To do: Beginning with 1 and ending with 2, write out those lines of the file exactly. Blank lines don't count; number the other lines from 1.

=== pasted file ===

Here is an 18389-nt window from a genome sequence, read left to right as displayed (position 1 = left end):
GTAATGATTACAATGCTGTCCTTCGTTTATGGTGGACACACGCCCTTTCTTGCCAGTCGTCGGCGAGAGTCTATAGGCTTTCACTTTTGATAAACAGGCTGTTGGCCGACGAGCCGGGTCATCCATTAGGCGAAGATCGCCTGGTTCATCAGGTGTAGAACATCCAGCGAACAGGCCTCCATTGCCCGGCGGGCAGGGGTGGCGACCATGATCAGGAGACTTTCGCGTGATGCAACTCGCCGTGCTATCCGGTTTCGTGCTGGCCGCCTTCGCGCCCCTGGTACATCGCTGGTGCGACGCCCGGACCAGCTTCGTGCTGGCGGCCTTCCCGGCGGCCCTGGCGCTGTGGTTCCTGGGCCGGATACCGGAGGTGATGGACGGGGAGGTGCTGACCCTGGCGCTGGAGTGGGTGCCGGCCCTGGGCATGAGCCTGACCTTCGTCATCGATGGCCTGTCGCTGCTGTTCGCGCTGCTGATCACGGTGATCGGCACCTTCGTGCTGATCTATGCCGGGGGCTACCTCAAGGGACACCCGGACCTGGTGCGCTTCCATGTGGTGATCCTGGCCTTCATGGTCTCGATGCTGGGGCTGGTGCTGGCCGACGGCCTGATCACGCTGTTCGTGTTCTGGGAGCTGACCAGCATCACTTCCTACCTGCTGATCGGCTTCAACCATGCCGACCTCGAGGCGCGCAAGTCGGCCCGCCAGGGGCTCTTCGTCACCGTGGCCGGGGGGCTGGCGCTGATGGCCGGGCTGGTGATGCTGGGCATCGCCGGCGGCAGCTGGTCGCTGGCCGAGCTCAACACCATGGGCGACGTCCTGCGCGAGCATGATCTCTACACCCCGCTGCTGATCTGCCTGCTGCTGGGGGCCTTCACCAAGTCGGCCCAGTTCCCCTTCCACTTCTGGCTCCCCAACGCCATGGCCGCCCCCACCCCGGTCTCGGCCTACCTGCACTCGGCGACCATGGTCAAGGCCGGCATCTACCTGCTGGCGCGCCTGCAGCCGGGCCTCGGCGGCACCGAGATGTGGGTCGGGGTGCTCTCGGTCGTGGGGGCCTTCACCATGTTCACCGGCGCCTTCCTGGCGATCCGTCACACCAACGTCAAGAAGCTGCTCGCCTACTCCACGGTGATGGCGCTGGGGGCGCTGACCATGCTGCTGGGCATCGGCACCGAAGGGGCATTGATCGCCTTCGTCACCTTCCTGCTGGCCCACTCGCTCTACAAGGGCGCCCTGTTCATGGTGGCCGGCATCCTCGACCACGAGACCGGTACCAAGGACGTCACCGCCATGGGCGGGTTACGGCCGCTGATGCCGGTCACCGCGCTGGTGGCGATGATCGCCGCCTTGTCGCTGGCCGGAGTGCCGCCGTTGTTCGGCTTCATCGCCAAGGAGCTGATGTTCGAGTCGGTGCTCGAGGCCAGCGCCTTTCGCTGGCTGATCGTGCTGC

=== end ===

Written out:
Here is an 18389-nt window from a genome sequence, read left to right as displayed (position 1 = left end):
GTAATGATTACAATGCTGTCCTTCGTTTATGGTGGACACACGCCCTTTCTTGCCAGTCGTCGGCGAGAGTCTATAGGCTTTCACTTTTGATAAACAGGCTGTTGGCCGACGAGCCGGGTCATCCATTAGGCGAAGATCGCCTGGTTCATCAGGTGTAGAACATCCAGCGAACAGGCCTCCATTGCCCGGCGGGCAGGGGTGGCGACCATGATCAGGAGACTTTCGCGTGATGCAACTCGCCGTGCTATCCGGTTTCGTGCTGGCCGCCTTCGCGCCCCTGGTACATCGCTGGTGCGACGCCCGGACCAGCTTCGTGCTGGCGGCCTTCCCGGCGGCCCTGGCGCTGTGGTTCCTGGGCCGGATACCGGAGGTGATGGACGGGGAGGTGCTGACCCTGGCGCTGGAGTGGGTGCCGGCCCTGGGCATGAGCCTGACCTTCGTCATCGATGGCCTGTCGCTGCTGTTCGCGCTGCTGATCACGGTGATCGGCACCTTCGTGCTGATCTATGCCGGGGGCTACCTCAAGGGACACCCGGACCTGGTGCGCTTCCATGTGGTGATCCTGGCCTTCATGGTCTCGATGCTGGGGCTGGTGCTGGCCGACGGCCTGATCACGCTGTTCGTGTTCTGGGAGCTGACCAGCATCACTTCCTACCTGCTGATCGGCTTCAACCATGCCGACCTCGAGGCGCGCAAGTCGGCCCGCCAGGGGCTCTTCGTCACCGTGGCCGGGGGGCTGGCGCTGATGGCCGGGCTGGTGATGCTGGGCATCGCCGGCGGCAGCTGGTCGCTGGCCGAGCTCAACACCATGGGCGACGTCCTGCGCGAGCATGATCTCTACACCCCGCTGCTGATCTGCCTGCTGCTGGGGGCCTTCACCAAGTCGGCCCAGTTCCCCTTCCACTTCTGGCTCCCCAACGCCATGGCCGCCCCCACCCCGGTCTCGGCCTACCTGCACTCGGCGACCATGGTCAAGGCCGGCATCTACCTGCTGGCGCGCCTGCAGCCGGGCCTCGGCGGCACCGAGATGTGGGTCGGGGTGCTCTCGGTCGTGGGGGCCTTCACCATGTTCACCGGCGCCTTCCTGGCGATCCGTCACACCAACGTCAAGAAGCTGCTCGCCTACTCCACGGTGATGGCGCTGGGGGCGCTGACCATGCTGCTGGGCATCGGCACCGAAGGGGCATTGATCGCCTTCGTCACCTTCCTGCTGGCCCACTCGCTCTACAAGGGCGCCCTGTTCATGGTGGCCGGCATCCTCGACCACGAGACCGGTACCAAGGACGTCACCGCCATGGGCGGGTTACGGCCGCTGATGCCGGTCACCGCGCTGGTGGCGATGATCGCCGCCTTGTCGCTGGCCGGAGTGCCGCCGTTGTTCGGCTTCATCGCCAAGGAGCTGATGTTCGAGTCGGTGCTCGAGGCCAGCGCCTTTCGCTGGCTGATCGTGCTGC